It’s been about a week since the Winter Tour of the Dota 2 Pro Circuit season ended and a flurry of things have happened. We...
The match was touted as a clash between titans, a battle royale between the top dogs and bloody brawl between two gladiators. But when the...
After some consideration (and a bit of fan pushback), Valve has brought back the Dota Pro Circuit (DPC) 2021-2022 Regional Finals! However, with the Omicron variant lingering, the DPC 2021-2022 season will look slightly different. These changes will trickle down into the lead up to The International 11 (TI11), but they’re happening nonetheless.
The International (TI) 11 is taking place in September 2022, about eight months from now. With a prize pool of approximately USD$45,000,000 and a good add of status to player names, it’s no wonder every team is scrambling to climb the ranks and qualify for the major tournament.
A new regional finals to end the Dota 2 DPC Winter Tour will be held in February, the first of its kind to be held following the decision to cancel the Majors.
Surprise package Boom Esports clinched the top spot in a hotly contested Southeast league of the Dota 2 Pro Circuit, besting favourites T1 en route to the title.
After two years of the pandemic, we are already used to the disruptions that happen on a weekly basis. It's like the cha-cha — two steps forward, one step back — when it comes to rules and regulations.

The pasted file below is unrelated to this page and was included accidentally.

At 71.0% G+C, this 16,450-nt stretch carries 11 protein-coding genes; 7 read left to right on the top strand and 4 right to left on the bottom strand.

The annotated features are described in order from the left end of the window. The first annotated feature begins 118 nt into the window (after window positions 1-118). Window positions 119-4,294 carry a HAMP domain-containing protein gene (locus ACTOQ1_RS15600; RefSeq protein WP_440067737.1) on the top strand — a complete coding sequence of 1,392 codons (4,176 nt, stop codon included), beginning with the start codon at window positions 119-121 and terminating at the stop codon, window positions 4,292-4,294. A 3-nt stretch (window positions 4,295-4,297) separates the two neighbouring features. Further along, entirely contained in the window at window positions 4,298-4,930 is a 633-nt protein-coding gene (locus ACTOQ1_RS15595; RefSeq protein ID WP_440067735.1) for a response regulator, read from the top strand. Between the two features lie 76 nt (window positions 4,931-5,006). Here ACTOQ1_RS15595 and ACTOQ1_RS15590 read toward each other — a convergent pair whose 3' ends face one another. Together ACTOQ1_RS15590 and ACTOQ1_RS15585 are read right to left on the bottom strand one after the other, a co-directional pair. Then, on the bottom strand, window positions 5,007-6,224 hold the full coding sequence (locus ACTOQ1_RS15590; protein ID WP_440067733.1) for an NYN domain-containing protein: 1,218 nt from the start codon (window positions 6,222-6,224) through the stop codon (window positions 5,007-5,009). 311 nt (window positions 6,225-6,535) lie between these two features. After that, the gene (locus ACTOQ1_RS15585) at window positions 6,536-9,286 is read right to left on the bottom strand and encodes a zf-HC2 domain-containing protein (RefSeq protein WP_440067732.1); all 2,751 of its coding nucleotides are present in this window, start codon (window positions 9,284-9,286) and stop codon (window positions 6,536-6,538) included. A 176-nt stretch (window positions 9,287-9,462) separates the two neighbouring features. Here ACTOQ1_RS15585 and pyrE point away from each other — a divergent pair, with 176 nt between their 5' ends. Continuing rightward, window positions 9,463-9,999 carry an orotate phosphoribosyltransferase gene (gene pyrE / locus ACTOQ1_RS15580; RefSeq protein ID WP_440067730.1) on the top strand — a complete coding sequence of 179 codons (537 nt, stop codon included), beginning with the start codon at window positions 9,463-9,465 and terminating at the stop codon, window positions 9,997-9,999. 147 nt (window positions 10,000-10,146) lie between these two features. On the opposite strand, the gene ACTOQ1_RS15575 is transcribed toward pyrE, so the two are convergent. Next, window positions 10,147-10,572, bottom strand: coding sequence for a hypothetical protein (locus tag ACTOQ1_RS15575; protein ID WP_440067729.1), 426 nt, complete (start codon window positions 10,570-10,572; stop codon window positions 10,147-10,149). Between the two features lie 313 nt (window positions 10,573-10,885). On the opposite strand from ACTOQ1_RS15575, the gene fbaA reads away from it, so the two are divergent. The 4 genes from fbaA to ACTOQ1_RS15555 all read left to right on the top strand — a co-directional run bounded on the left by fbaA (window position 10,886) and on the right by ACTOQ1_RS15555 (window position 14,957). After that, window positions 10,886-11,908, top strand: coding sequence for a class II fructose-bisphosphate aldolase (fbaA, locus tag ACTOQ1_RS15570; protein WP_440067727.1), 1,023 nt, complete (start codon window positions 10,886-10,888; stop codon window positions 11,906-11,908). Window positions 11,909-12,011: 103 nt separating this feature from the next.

How hard can the life of an esports athlete be? After all, practice and competition revolve around you sitting on a comfortable chair playing computer games. It may even seem glamorous, seeing your name and face beamed across streams all over the world and on giant screens in arenas filled with screaming fans. And don’t forget the money — how many 22-year-olds can boast of team career earnings of over US$200,000 after just two years on the professional circuit?
With the conclusion of Wild Rift’s Horizon Cup and Mobile Legends’ M3 World Championship, Singapore once again plays host to a world esports tournament; this time at the Resorts World Convention Centre in Sentosa.
A whistleblower has come out to tell the story behind how Filipino esports organisation Omega Esports was banned by Valve for throwing the match against Mongolian team Lilgun.